The "hook" symbol for implication (⊃) is the same symbol for superset. Is this just a coincidence, or is there a relationship between these two ideas?


2 Answers 2


In math in general, how things came to be is less important than why they stayed that way. (Bourbaki notwithstanding, our traditional notations persist because they either conform to intuition or shape it productively.)

So skipping the history, these two signs are related because they define related lattices.

Both symbols are replaced by the 'greater than (or equal to)' symbol '>=' in broader (or more typographically constrained) contexts. (Before the 40's, the undecorated containment symbol more often meant simply containment and not proper containment.)

The implying statement seems to have 'more truth', and to have some part of that truth be the truth of the implied statement. And literally "False <= True" when these are 0 and 1. You can read <= between booleans as 'whenever' if => is 'implies'. So "A implies B means B whenever A" gets written 'A=>B = B<=A' in various computing languages.

The superset is clearly 'larger' than its subset. So the sign is obvious there.

But instead of a nice symbol polymorphism we have a duality relation: (A => B) = (a in A <= a in B).

This captures the natural set vs state lattice duality of properties.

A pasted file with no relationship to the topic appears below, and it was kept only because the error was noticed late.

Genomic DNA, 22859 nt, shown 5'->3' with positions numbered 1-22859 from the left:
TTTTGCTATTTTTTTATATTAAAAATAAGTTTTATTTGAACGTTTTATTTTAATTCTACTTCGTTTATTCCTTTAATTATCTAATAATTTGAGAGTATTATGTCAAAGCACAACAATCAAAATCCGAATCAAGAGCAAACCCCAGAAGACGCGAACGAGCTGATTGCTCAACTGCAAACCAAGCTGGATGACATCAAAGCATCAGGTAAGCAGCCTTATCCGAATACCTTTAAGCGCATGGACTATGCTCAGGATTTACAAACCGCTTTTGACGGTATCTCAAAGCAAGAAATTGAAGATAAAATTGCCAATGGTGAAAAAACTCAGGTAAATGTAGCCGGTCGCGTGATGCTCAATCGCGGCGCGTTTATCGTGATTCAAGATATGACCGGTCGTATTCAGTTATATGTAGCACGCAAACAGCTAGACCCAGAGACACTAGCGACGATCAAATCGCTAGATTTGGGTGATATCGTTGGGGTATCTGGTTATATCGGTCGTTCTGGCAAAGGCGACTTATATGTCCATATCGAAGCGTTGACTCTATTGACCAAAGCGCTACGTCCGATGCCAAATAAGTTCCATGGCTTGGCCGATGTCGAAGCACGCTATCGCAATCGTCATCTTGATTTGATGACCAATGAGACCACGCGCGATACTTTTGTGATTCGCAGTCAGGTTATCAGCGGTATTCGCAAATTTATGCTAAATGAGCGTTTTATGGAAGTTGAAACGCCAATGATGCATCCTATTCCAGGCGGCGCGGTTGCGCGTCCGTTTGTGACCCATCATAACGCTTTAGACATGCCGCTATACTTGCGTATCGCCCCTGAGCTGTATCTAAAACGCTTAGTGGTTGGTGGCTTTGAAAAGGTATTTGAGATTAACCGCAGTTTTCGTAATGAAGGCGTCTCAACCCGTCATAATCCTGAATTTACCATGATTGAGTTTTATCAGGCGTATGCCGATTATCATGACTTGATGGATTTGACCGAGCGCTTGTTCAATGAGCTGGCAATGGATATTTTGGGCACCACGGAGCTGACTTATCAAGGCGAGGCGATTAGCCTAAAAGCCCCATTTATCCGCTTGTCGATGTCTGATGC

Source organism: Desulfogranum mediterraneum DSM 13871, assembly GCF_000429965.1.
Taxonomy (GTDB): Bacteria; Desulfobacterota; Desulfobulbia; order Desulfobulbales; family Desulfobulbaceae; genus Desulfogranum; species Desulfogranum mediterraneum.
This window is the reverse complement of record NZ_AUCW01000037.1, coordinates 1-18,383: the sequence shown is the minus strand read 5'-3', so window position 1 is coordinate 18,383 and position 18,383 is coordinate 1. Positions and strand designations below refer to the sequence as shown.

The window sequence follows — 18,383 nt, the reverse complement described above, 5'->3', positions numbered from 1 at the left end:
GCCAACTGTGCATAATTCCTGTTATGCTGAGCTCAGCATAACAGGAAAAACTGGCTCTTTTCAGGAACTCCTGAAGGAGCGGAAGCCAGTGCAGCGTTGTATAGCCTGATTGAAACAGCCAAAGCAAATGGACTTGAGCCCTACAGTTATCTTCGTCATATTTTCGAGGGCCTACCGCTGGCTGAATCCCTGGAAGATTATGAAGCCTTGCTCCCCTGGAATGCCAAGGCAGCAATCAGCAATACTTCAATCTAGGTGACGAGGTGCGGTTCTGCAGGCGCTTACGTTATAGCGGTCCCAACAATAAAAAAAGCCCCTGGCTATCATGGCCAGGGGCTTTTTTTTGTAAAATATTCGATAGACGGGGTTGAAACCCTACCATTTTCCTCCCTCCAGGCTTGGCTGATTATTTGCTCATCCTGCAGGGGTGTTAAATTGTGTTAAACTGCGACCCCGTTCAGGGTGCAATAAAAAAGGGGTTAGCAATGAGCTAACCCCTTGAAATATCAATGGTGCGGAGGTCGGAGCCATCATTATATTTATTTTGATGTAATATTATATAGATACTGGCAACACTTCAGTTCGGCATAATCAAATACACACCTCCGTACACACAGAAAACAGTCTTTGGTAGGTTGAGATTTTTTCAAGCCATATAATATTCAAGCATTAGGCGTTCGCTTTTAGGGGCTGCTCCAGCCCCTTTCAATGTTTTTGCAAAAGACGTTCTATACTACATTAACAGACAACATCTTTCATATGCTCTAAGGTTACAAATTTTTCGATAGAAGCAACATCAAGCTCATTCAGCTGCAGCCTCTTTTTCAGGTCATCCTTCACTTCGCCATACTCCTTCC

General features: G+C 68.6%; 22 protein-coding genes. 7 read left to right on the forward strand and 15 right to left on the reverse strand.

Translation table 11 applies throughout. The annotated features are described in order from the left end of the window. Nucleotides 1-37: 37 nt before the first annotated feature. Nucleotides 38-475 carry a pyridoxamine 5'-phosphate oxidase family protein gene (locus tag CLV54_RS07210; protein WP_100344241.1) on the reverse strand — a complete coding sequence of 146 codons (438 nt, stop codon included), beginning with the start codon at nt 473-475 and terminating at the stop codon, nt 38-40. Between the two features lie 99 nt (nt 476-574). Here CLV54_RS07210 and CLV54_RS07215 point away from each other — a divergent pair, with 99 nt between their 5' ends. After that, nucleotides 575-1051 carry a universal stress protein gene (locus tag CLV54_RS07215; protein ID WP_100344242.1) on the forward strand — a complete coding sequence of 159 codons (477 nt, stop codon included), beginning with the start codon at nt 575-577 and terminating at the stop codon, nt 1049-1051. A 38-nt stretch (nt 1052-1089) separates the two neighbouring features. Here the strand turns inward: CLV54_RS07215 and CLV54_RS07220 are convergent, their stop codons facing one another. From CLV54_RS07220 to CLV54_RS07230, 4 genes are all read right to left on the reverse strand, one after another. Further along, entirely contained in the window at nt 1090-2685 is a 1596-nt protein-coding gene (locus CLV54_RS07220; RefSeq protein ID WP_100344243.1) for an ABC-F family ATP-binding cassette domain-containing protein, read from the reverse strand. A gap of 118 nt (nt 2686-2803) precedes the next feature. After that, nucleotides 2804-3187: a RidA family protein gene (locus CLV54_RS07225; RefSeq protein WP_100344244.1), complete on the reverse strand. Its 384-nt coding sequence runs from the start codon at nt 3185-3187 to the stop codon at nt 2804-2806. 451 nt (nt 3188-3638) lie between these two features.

The set of states of the world that a proposition is true in is larger when the set of objects it applies to is smaller. If A implies B, any state (of a machine, universe, etc.) where A is true is a state where B is true, even though any element satisfying B is an element satisfying A.

(So dualizing twice, you can get a coincidence: (a in A) => (a in B) == A <= B == worldsWhere(a in A) >= worldsWhere(a in B) )


In addition to jobermark's good and correct answer, I'll give a slightly more direct answer. However, I'll preface it with some warm-up.

If your domain is U then define s(A(x)) = {x in U| A(x) is true} and likewise for s(B(x)). Then it follows that s(~A(x)) = A complement.

It also follows that s(A(x) /\ B(x)) = s(A(x)) intersect s(B(x)). This is the connection between the intersection and the conjunction symbols, which we already kind of knew because the intersection is defined as the set of elements in the first AND second set.

It also follows that s(A(x) \/ B(x)) = s(A(x)) union s(B(x)).

In the above we associate open formulae with sets, but the pattern seems to get broken when we transition to subsets. After all, intersection and union are operations on sets, which produce new sets. The subset relation is not an operation, and only tells us how two sets relate. However, in logic the conditional is an operator just like conjunction and disjunction, so there is some dis-analogy here. But we can still say something to connect the concepts. Namely, s(A(x)) is a subset of s(B(x)) if and only if U = s( A(x) ⊃ B(x) ).

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